‘There can be only homegrown political solution to Yemen Houthi crisis’

People watch a vehicle which belonged to Shi'ite Muslim rebels burn during clashes in Aden March 26, 2015.(Reuters / Nabeel Quaiti)
A solution to the Yemeni conflict can’t be produced outside the country and the Saudi-led international intervention which violates the sovereignty of Yemen will only worsen the situation, political analyst Ibrahim Alloush told RT.

RT:The Arab League has agreed to create a joint military force. What does that mean? Are they preparing for a ground invasion of Yemen?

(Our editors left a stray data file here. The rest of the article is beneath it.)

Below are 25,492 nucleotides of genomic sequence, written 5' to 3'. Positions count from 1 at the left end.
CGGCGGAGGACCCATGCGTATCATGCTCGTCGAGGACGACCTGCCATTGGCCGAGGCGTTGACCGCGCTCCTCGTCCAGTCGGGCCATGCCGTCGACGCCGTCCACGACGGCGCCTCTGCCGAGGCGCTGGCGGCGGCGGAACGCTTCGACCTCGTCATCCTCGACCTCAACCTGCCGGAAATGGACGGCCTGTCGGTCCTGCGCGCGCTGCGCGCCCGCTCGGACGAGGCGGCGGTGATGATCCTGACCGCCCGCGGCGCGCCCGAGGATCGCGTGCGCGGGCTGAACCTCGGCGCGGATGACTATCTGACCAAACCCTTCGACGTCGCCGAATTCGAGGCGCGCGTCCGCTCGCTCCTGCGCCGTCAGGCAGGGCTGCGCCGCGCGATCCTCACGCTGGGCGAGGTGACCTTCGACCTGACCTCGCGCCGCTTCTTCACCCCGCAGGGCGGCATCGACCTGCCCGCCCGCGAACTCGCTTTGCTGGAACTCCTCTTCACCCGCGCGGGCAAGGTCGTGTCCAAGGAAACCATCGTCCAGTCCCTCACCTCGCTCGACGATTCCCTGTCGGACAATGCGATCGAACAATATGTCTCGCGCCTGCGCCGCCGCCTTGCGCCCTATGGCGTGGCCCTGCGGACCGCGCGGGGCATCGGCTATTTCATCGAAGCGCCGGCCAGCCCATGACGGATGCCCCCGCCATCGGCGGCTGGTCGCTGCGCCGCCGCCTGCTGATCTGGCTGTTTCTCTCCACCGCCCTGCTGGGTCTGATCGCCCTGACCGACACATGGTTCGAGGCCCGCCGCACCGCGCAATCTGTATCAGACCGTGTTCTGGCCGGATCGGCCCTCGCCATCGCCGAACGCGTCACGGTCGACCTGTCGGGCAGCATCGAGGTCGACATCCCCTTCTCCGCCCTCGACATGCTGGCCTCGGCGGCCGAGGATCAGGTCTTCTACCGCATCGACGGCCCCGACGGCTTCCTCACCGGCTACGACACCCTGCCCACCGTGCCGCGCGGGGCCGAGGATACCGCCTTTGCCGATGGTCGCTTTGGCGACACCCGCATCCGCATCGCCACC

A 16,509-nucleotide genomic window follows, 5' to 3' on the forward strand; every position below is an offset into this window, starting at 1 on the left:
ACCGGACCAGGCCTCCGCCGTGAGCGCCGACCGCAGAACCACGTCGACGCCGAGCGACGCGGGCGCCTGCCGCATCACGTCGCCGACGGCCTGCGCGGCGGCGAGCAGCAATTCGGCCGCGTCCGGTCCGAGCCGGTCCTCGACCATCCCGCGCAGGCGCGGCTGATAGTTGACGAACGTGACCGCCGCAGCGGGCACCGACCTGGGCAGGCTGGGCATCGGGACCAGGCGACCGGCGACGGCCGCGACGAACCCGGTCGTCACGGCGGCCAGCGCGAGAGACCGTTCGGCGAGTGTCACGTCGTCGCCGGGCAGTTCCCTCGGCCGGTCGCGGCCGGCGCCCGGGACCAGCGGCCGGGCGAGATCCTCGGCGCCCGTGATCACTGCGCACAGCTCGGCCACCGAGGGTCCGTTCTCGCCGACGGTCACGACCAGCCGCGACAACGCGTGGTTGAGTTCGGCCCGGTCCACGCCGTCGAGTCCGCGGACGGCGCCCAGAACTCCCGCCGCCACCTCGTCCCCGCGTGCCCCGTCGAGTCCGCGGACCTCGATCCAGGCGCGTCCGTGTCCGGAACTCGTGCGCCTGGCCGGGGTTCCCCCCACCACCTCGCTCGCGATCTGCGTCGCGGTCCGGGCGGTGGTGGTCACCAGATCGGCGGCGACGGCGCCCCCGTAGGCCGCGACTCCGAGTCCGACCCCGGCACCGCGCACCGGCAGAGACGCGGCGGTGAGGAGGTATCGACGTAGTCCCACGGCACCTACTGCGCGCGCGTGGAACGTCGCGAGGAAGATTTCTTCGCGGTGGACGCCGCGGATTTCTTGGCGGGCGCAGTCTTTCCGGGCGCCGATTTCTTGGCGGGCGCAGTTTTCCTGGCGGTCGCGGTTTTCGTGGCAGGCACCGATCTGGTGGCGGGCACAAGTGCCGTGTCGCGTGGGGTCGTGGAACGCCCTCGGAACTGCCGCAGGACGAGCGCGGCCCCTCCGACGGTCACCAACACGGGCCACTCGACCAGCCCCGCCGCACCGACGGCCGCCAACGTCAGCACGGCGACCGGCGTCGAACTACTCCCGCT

Ibrahim Alloush: I really suspect that a ground invasion is off limits right now because Yemen is a very complex situation, the terrain geographically as well as demographically is so intermingled that a ground war basically means a war of attrition. So should that happen, the war would be long, protracted and it will foment unrest within Saudi Arabia itself. Already what Saudi Arabia is doing threatens the internal stability of the country because some of the people that Saudi Arabia is fighting in Yemen have extensions and kin within Saudi Arabia.